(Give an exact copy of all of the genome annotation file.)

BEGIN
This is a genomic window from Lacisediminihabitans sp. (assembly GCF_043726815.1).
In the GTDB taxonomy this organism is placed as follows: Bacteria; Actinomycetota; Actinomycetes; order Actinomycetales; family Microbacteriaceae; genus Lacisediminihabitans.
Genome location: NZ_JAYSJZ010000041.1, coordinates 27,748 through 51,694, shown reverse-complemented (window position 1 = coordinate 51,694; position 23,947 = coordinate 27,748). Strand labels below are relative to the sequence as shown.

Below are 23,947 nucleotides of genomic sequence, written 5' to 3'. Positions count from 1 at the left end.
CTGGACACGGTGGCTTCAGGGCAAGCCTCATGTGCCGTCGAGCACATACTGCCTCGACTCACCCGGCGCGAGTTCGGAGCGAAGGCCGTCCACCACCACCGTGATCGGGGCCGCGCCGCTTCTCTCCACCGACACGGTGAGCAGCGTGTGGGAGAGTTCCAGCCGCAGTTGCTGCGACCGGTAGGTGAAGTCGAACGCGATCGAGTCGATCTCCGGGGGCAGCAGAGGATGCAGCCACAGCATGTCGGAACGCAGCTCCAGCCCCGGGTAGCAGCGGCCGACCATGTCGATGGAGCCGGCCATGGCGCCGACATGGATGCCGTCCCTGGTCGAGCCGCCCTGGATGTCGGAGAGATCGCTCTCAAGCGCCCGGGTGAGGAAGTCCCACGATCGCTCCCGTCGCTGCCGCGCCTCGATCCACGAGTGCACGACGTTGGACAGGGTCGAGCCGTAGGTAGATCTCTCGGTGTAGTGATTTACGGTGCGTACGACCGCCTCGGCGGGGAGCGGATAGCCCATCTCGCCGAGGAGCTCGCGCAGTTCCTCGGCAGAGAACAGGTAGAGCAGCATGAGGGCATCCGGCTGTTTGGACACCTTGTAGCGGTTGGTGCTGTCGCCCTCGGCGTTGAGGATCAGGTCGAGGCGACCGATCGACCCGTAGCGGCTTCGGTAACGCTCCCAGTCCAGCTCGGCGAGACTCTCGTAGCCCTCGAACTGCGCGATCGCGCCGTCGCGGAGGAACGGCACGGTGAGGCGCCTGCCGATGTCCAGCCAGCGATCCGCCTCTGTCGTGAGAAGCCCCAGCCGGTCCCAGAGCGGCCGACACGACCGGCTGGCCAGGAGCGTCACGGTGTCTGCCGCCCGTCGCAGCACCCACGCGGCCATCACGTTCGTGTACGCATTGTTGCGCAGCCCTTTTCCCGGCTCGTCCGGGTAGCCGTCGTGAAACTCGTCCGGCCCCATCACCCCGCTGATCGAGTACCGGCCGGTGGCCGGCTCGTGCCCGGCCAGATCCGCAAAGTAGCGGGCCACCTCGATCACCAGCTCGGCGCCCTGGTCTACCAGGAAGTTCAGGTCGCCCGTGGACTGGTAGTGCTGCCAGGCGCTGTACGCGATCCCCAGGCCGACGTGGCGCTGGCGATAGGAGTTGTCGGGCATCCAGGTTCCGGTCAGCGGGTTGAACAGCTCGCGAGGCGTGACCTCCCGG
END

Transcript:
This is a genomic window from Lacisediminihabitans sp. (assembly GCF_043726815.1).
In the GTDB taxonomy this organism is placed as follows: Bacteria; Actinomycetota; Actinomycetes; order Actinomycetales; family Microbacteriaceae; genus Lacisediminihabitans.
Genome location: NZ_JAYSJZ010000041.1, coordinates 27,748 through 51,694, shown reverse-complemented (window position 1 = coordinate 51,694; position 23,947 = coordinate 27,748). Strand labels below are relative to the sequence as shown.

Below are 23,947 nucleotides of genomic sequence, written 5' to 3'. Positions count from 1 at the left end.
CTGGACACGGTGGCTTCAGGGCAAGCCTCATGTGCCGTCGAGCACATACTGCCTCGACTCACCCGGCGCGAGTTCGGAGCGAAGGCCGTCCACCACCACCGTGATCGGGGCCGCGCCGCTTCTCTCCACCGACACGGTGAGCAGCGTGTGGGAGAGTTCCAGCCGCAGTTGCTGCGACCGGTAGGTGAAGTCGAACGCGATCGAGTCGATCTCCGGGGGCAGCAGAGGATGCAGCCACAGCATGTCGGAACGCAGCTCCAGCCCCGGGTAGCAGCGGCCGACCATGTCGATGGAGCCGGCCATGGCGCCGACATGGATGCCGTCCCTGGTCGAGCCGCCCTGGATGTCGGAGAGATCGCTCTCAAGCGCCCGGGTGAGGAAGTCCCACGATCGCTCCCGTCGCTGCCGCGCCTCGATCCACGAGTGCACGACGTTGGACAGGGTCGAGCCGTAGGTAGATCTCTCGGTGTAGTGATTTACGGTGCGTACGACCGCCTCGGCGGGGAGCGGATAGCCCATCTCGCCGAGGAGCTCGCGCAGTTCCTCGGCAGAGAACAGGTAGAGCAGCATGAGGGCATCCGGCTGTTTGGACACCTTGTAGCGGTTGGTGCTGTCGCCCTCGGCGTTGAGGATCAGGTCGAGGCGACCGATCGACCCGTAGCGGCTTCGGTAACGCTCCCAGTCCAGCTCGGCGAGACTCTCGTAGCCCTCGAACTGCGCGATCGCGCCGTCGCGGAGGAACGGCACGGTGAGGCGCCTGCCGATGTCCAGCCAGCGATCCGCCTCTGTCGTGAGAAGCCCCAGCCGGTCCCAGAGCGGCCGACACGACCGGCTGGCCAGGAGCGTCACGGTGTCTGCCGCCCGTCGCAGCACCCACGCGGCCATCACGTTCGTGTACGCATTGTTGCGCAGCCCTTTTCCCGGCTCGTCCGGGTAGCCGTCGTGAAACTCGTCCGGCCCCATCACCCCGCTGATCGAGTACCGGCCGGTGGCCGGCTCGTGCCCGGCCAGATCCGCAAAGTAGCGGGCCACCTCGATCACCAGCTCGGCGCCCTGGTCTACCAGGAAGTTCAGGTCGCCCGTGGACTGGTAGTGCTGCCAGGCGCTGTACGCGATCCCCAGGCCGACGTGGCGCTGGCGATAGGAGTTGTCGGGCATCCAGGTTCCGGTCAGCGGGTTGAACAGCTCGCGAGGCGTGACCTCCCGG